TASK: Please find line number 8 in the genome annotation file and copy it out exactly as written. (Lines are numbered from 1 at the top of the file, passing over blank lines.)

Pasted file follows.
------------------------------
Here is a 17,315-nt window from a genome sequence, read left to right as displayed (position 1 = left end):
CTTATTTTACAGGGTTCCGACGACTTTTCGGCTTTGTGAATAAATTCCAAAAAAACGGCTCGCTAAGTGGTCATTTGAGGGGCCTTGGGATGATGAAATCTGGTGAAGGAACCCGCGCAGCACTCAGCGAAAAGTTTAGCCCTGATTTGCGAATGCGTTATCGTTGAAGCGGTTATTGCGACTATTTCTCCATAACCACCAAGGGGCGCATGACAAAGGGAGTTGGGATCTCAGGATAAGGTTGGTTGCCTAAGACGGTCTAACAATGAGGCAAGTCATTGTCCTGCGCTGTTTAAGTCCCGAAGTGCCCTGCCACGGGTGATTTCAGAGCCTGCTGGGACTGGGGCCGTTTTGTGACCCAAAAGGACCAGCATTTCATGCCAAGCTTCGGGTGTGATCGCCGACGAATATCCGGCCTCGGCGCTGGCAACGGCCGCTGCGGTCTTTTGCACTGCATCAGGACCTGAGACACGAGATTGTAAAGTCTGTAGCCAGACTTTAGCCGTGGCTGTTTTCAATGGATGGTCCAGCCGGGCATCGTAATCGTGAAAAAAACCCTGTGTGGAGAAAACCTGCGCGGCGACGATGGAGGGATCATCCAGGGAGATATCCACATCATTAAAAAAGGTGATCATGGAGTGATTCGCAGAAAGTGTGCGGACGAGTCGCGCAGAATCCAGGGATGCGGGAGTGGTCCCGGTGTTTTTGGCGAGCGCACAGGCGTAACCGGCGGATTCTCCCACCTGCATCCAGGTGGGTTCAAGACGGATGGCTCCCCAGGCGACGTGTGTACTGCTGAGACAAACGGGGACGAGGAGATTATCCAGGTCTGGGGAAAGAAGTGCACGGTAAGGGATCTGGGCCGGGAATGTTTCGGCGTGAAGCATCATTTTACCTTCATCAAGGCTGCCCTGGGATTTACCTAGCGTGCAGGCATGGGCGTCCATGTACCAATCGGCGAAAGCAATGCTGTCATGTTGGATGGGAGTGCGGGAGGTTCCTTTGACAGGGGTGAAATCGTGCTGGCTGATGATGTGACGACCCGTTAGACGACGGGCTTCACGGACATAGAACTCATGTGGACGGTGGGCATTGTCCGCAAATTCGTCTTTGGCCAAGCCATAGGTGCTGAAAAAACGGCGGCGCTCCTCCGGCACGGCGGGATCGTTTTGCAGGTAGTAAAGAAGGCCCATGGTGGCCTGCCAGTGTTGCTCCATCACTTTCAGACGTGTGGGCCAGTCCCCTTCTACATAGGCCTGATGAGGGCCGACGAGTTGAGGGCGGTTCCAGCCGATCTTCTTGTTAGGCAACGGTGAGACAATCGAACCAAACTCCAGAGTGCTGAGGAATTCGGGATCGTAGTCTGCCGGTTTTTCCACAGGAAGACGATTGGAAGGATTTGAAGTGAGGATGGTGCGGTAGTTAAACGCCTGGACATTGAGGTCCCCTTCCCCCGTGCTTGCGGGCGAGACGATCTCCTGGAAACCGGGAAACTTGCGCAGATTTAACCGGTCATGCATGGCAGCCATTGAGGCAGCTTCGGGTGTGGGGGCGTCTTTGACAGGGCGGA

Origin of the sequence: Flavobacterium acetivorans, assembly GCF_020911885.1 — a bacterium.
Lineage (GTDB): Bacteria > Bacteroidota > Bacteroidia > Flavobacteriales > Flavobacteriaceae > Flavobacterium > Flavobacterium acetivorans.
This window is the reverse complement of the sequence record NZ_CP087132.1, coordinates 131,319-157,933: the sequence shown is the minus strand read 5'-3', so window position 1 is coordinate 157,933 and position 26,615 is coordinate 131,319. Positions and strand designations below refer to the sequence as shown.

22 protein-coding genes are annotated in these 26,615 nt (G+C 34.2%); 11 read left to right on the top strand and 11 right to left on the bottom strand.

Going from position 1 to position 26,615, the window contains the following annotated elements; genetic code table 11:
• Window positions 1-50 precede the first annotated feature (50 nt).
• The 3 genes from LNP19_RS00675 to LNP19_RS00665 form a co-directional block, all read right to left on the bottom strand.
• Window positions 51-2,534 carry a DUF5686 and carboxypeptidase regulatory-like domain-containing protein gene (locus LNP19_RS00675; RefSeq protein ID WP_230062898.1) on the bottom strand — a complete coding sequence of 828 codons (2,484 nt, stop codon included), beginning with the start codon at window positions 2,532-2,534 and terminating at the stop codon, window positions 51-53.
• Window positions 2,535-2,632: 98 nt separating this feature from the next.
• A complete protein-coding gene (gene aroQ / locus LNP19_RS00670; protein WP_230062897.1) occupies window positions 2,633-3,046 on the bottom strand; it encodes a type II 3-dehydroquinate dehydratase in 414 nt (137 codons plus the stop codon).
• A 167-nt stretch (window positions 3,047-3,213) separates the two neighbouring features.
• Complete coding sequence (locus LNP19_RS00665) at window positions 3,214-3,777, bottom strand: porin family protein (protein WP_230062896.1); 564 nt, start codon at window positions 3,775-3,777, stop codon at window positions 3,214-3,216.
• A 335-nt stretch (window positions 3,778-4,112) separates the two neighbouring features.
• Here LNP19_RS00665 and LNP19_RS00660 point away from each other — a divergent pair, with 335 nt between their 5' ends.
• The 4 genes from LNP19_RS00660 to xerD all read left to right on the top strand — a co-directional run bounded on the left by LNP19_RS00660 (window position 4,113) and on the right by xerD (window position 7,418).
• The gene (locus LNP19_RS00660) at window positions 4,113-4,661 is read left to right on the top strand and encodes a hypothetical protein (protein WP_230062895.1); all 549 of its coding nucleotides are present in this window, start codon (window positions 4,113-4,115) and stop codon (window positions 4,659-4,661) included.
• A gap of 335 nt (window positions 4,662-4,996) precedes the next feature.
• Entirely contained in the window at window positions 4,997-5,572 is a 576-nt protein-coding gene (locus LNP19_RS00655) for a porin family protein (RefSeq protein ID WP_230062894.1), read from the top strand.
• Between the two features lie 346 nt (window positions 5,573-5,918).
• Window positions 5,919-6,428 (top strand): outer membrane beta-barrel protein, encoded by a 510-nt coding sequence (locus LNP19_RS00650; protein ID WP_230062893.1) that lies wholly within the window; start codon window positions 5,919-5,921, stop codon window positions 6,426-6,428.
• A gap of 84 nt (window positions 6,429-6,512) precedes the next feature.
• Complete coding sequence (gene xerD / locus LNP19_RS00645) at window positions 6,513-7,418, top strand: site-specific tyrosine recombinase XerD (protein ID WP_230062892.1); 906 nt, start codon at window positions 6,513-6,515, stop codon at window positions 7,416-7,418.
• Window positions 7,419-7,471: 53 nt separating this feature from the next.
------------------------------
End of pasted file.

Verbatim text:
• Window positions 1-50 precede the first annotated feature (50 nt).